Hot pots let everyone enjoy lunar festivities

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      This year, February 3 marks the start of the new year on the lunar calendar. Over the next 15 days, traditionally designated as the Spring Festival in Chinese culture, there will be a lot of eating and socializing. While it’s great to celebrate with friends at a restaurant, the thought of the inevitable crowds—not to mention the expense—has led me to opt for a more leisurely dinner at home.

      The problem is, I don’t want to be stuck in the kitchen while everyone’s enjoying themselves. I’ve considered potluck: Auntie Mei could do her famous steamed fish; Cousin Esther might bring homemade jiaozi, or potstickers; and Uncle Winston can always be counted on to pick out the best roast duck from the barbecue store. But coordinating everyone in my small kitchen can be stressful. So it’s going to be huo guo for everyone this year.

      Often translated from Chinese as “hot pot” (although technically it should be “fire pot”), similar one-pot meals are called shabu-shabu in Japan, suki in Thailand, lau in Vietnam, and “steamboat” in Singapore and Malaysia. This fondue-like, cook-it-yourself meal of meat, seafood, and veggies dunked in hot broth is especially popular in winter and a great way to entertain. It’s easy to set up and even easier to serve.

      The equipment is readily available at Asian supermarkets and kitchenware stores. For the centre of the table, you’ll need a portable burner (a butane-fuelled one will do fine, but the electric induction type is the safest) and a shallow, flat-bottomed pot with a lid to hold the boiling broth. For each place setting, you’ll need a pair of wooden or bamboo chopsticks, a small plate to put the cooked food on, a small sauce bowl, a soup bowl, and a mini strainer.

      Depending on the size of your pot, start with about two litres of store-bought or homemade chicken stock for six to eight people. Toss in a couple of slices of fresh ginger and Chinese mushrooms; bring the broth to a boil, and you’re ready to go. Keep more warmed stock or just plain hot water on hand to replenish the broth as it cooks down during the meal.

      As for ingredients, as long as everything is cut into bite-size pieces or thin slices that are quick to cook, almost anything goes. Chicken, beef, pork, lamb, and venison are all good meat choices. If you’re doing your own cutting, partially freezing the meats will make slicing much easier. Or you can buy them in convenient frozen packs, machine-sliced and tidily presented, in many Asian groceries. I like a lot of variety, so I usually allow for three to four slices (about one ounce) of at least three types of meat per person. Seafood such as firm-fleshed fish slices, shucked oysters, scallops, prawns, and slices of lobster tail is sure to delight. Perhaps two pieces of three different items per head? For balance, set out a good variety of leafy vegetables such as napa cabbage, spinach, watercress, tatsoi, chrysanthemum greens, and baby bok choy on platters or in baskets. Mushrooms, bamboo shoots, lotus root, and tofu will also add interest. To complete the meal—and to enjoy with the rich broth—end with filling staples like blanched wheat or rice noodles, presoaked cellophane noodles, and perhaps dumplings or won tons.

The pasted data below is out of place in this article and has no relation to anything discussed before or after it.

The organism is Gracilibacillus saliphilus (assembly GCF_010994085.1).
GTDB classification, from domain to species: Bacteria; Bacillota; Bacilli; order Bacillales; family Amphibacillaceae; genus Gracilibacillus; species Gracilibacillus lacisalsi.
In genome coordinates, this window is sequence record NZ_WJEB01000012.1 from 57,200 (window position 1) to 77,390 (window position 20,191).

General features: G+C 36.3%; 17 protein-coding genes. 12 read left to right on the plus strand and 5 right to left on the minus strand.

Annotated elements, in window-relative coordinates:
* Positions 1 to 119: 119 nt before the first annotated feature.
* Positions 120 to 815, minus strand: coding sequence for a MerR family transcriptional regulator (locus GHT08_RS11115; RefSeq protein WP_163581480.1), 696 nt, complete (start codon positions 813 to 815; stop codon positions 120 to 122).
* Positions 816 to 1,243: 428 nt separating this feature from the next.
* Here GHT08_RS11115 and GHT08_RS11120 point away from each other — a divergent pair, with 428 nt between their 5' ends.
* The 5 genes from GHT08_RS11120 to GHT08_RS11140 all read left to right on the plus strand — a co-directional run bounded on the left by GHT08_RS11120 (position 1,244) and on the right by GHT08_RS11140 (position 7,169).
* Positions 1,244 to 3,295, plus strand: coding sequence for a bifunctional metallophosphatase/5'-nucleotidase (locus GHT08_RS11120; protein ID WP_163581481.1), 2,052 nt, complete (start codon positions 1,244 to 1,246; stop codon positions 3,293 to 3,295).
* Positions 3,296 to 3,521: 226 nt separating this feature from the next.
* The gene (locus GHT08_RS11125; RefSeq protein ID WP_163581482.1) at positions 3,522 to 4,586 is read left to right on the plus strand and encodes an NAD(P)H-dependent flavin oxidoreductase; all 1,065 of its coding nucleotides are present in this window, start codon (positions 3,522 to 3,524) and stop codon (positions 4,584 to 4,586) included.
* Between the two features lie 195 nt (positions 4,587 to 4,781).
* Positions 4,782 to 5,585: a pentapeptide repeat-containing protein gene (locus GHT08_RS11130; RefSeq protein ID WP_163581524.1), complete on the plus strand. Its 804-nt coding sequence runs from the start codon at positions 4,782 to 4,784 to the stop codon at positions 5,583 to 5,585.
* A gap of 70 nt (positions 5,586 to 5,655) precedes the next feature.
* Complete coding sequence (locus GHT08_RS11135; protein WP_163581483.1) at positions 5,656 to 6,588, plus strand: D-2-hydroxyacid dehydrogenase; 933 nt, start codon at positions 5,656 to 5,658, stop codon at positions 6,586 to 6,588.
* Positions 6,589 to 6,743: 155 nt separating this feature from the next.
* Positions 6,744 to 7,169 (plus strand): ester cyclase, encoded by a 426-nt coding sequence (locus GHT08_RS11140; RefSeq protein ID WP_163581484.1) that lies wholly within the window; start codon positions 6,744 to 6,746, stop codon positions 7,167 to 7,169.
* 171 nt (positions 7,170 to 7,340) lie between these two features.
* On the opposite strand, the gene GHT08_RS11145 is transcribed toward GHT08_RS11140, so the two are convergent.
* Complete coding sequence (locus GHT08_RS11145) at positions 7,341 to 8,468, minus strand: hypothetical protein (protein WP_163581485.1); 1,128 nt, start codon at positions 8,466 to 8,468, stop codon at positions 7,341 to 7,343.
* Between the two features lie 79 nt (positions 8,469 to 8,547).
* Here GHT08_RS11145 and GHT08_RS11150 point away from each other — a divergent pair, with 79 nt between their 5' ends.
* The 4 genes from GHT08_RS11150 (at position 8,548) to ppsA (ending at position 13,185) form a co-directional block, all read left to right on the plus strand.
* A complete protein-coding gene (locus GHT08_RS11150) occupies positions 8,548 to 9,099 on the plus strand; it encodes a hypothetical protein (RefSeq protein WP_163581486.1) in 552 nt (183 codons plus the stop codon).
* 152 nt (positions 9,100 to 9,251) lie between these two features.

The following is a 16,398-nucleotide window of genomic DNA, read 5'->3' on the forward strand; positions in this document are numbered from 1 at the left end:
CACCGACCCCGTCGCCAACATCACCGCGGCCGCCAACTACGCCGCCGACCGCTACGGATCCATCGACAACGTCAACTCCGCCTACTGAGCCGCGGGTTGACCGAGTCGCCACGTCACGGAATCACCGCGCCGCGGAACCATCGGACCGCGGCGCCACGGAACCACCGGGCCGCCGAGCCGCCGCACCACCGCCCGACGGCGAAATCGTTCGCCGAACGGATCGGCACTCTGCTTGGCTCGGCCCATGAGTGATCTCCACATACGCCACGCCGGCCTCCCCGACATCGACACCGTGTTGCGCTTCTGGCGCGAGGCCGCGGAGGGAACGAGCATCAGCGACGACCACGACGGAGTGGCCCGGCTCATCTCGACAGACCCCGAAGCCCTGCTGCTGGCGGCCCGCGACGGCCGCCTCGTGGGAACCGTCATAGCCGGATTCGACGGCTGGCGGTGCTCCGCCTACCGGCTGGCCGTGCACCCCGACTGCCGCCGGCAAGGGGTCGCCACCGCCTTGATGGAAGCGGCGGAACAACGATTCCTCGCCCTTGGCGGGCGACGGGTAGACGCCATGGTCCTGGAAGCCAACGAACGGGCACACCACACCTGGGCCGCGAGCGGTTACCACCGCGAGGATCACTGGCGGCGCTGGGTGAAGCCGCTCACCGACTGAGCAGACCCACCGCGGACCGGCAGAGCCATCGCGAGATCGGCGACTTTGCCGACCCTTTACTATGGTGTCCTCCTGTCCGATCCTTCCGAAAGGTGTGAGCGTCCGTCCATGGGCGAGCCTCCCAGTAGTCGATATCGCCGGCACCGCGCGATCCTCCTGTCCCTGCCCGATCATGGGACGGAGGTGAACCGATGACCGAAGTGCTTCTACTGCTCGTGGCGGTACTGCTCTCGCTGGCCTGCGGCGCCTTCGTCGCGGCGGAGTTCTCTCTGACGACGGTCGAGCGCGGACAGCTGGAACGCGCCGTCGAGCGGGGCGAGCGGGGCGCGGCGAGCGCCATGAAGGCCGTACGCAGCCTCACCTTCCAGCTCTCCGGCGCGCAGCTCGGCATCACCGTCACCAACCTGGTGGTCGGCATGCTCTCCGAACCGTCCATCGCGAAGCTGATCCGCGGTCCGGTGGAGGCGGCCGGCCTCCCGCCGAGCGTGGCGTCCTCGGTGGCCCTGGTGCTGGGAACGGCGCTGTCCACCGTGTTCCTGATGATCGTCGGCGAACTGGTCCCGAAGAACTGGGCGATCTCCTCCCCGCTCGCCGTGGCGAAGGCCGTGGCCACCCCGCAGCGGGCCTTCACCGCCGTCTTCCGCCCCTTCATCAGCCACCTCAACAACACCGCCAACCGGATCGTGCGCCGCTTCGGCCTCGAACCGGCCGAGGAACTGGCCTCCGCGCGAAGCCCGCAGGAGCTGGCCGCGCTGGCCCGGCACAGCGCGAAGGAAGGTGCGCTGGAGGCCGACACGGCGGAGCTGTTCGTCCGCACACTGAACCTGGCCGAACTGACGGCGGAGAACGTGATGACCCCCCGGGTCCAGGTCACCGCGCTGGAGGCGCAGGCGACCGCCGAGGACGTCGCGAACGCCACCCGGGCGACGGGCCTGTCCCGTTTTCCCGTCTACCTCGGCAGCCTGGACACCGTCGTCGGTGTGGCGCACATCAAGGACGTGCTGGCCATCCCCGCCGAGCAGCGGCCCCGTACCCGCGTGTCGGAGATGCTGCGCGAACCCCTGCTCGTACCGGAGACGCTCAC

For dipping sauces, put out bowls of chili sauce or chili-bean paste, good quality soy sauce, satay sauce (often labelled “Chinese barbecue sauce”), and toasted sesame paste so that guests can mix their own dipping sauce to taste in their sauce bowls. You can also offer raw eggs, which when beaten into the sauce mixture will thicken it and help cool down the food. (Note that health authorities advise against serving raw eggs to anyone whose immune system is compromised, including pregnant women, babies, and young children.)

      Because of the widespread popularity of this way of eating among Southeast Asians in Metro Vancouver, shopping is a snap. All you need is some room in your freezer and fridge to stock up, and you’ll be ready to serve up a fun meal as quickly as you can boil water.

      A recent survey found a variety of Asian stores that sell frozen, presliced meats and everything else you’d need to fire up a huo guo. T?&?T and Osaka supermarkets (various locations) always have a good selection of seafood. In Chinatown, at Carley BBQ and Hot Pot Supplies (257 East Georgia Street, 604-683-8198), you’ll find vegetables, tofu, noodles, and such at the front and frozen packs of sliced meat in the freezers at the back (special orders are welcome). Tripe or lamb kidneys, anyone?

      In addition to sliced meats, meatballs, and dipping sauces, ICM Enterprises BBQ and Hot Pot Meats (165–4231 Hazelbridge Way, Richmond; 604-270-1997) offers prepacked, just-add-water-and-boil broth ingredients in combos such as lotus root, pork shank, and daikon. They also have frozen, marinated, ready-for-the-grill items such as lemongrass chicken. One of my current favourites, Kim’s Mart (523 East Broadway, 604-872-8885), not only has good-quality sliced meats and a nice variety of fresh vegetables, it also has an impressive selection of mushrooms—maitake, white and brown beech mushrooms, and king oyster mushrooms were among the tasty finds last week.

      The best thing about hot-potting is that once all the ingredients are laid out on the table, everyone’s ready to sit down to dinner—including you. What’s more, if you have the ingredients on hand, it’s great for those impromptu visits that can happen during the Spring Festival period. So gung hay fat choy, and happy hot-potting!